What is Dialectical Constructivism?

In Cognitive Psychology and Instruction by Roger H. Bruning, Gregory J. Schraw, and Royce R. Ronning, the general term of constructivism is defined as a psychological leaning which "generally emphasizes the learner's contribution to meaning and learning through both individual and social activity… In the constructivist view, learners arrive at meaning by selecting information and constructing what they know." (1999, p. 215)  The authors indicate three types of constructivism: exogenous (reconstruction of pre-existing ideas), endogenous (new abstract knowledge developing through cognitive activity based on predictable sequences), and dialectical (source of knowledge is based on social interactions between learners and environments). (Bruning et al., pp. 216-217)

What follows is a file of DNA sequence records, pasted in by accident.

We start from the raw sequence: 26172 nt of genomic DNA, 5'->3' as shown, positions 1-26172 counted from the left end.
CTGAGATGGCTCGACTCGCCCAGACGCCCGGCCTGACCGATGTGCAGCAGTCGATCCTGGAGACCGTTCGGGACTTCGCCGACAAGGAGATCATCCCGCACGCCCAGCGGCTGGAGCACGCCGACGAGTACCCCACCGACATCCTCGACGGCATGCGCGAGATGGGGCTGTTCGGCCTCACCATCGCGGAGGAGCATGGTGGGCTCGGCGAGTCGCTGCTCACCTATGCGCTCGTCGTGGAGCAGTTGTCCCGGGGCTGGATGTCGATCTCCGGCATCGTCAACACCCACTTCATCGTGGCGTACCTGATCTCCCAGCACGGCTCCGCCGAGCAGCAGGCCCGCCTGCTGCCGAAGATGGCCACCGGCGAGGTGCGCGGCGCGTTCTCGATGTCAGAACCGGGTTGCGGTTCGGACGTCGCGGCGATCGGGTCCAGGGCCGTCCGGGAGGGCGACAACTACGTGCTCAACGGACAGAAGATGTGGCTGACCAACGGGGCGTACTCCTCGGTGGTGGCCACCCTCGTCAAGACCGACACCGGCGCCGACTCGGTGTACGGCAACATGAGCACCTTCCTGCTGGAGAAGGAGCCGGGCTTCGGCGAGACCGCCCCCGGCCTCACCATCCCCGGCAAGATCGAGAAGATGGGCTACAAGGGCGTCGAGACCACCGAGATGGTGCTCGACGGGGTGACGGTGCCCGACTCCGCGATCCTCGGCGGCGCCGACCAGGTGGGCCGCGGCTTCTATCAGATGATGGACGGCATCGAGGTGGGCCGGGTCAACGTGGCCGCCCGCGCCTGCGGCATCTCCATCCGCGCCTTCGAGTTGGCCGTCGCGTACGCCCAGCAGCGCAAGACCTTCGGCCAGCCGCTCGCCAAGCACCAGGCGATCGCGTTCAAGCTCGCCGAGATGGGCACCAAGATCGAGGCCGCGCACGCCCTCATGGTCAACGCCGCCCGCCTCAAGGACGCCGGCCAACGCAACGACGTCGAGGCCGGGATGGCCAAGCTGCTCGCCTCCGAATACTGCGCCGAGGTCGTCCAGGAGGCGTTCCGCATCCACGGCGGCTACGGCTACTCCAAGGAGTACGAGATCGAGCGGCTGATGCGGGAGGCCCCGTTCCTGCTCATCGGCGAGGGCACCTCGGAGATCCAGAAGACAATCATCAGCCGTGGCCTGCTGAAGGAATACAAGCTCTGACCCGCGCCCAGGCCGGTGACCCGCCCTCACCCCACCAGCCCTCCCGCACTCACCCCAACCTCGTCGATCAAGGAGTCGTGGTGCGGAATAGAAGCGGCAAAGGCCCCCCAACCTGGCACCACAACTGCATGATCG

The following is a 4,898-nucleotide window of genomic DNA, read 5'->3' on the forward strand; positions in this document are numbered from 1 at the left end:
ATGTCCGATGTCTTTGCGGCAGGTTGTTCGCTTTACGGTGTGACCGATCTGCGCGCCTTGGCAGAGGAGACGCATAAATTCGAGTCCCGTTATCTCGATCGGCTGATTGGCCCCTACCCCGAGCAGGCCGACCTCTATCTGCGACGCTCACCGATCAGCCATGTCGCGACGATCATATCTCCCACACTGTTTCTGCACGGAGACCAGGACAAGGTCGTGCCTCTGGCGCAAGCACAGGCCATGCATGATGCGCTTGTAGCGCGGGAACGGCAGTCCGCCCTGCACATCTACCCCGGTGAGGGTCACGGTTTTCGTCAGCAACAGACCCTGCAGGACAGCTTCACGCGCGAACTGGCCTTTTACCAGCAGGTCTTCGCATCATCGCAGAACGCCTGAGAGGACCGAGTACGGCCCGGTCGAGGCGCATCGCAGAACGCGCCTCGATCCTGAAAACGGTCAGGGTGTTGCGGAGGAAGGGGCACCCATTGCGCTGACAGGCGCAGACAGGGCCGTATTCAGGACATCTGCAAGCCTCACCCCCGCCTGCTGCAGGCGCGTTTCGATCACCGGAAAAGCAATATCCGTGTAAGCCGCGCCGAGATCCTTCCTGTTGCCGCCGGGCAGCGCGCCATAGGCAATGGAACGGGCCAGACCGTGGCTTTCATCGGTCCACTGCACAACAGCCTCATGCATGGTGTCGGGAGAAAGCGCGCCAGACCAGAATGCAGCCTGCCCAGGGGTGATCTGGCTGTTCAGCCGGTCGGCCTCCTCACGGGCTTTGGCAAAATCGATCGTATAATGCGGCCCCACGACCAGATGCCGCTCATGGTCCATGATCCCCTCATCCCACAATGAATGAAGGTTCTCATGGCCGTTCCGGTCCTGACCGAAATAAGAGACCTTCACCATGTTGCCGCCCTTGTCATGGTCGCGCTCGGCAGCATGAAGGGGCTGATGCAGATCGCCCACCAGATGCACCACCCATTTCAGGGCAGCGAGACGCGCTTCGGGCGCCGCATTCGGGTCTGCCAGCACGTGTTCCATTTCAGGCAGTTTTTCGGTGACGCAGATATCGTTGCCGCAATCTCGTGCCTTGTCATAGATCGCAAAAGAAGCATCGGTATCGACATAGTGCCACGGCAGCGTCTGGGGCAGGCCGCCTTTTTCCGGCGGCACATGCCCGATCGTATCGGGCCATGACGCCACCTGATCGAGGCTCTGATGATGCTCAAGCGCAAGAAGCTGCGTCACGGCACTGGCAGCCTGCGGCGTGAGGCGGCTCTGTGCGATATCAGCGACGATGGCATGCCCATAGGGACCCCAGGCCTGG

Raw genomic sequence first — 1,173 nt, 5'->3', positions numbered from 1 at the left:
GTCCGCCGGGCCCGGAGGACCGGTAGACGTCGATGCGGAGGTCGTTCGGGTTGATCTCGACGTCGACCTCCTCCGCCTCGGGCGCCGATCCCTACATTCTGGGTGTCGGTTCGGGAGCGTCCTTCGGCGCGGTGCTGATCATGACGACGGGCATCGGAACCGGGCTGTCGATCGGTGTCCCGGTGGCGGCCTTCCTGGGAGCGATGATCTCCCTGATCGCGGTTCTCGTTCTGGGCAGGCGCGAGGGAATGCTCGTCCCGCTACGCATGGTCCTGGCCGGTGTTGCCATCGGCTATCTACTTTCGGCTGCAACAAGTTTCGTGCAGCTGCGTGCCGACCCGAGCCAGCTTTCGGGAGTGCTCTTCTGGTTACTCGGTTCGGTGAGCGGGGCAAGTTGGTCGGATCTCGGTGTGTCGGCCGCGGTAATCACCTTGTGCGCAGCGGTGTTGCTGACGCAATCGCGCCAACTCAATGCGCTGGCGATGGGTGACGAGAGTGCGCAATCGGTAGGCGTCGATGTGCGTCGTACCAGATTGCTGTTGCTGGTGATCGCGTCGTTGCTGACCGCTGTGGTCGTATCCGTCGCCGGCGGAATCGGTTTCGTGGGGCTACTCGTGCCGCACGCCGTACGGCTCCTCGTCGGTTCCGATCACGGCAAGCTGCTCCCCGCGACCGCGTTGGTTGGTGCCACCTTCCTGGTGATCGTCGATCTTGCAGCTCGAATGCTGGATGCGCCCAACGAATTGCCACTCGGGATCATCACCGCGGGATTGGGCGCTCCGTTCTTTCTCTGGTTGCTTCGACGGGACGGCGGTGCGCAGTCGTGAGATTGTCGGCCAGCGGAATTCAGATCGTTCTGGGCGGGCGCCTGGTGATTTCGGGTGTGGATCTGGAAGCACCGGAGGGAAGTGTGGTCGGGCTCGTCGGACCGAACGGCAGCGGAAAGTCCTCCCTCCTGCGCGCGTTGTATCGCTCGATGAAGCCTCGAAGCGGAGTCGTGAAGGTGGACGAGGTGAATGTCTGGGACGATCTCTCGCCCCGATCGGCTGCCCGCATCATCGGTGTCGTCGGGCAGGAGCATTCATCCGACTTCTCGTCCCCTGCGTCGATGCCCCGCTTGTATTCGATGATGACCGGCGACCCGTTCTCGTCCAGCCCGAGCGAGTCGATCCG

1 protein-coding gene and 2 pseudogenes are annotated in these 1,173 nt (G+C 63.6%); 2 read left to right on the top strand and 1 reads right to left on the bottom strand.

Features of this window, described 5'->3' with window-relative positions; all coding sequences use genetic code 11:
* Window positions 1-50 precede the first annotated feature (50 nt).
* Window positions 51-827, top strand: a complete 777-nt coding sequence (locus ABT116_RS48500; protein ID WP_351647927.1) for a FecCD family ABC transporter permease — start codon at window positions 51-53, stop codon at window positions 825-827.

Russian psychologist Lev Vygotsky , according to Bruning et al., viewed "all higher human cognitive functions [as having] their origin in each individual's social interactions in a social cultural context." (p. 217) In Vygotsky's theory, he ascertains that a zone of proximal development can be defined as "the difference between the difficulty level of a problem a child can cope with independently and the level that can be accomplished without help." (Bruning et al., 1999, p. 218)  A helpful diagram of his proposed stages can be viewed at this site.

The concept of constructivism is permeating the field of education.  Teachers are asking themselves if their common classroom practices fall in line with this train of thought.  One purpose of this site is to determine whether or not the assignment of homework, specifically in grades K-12, supports the concept of dialectical constructivism.


"...In the constructivist view, learners arrive at meaning by selecting information and constructing what they know."
(Bruning et al., 1999, p. 215)

Home Page | What is Dialectical Constructivism? | The Perceived Problem with Homework | Research of the Pros of Homework, Part 1 | Research of the Pros of Homework, Part 2 | Research of the Cons of Homework | Concerns Affecting Homework, Part 1 | Concerns Affecting Homework, Part 2 | Suggestions for Teachers | Conclusions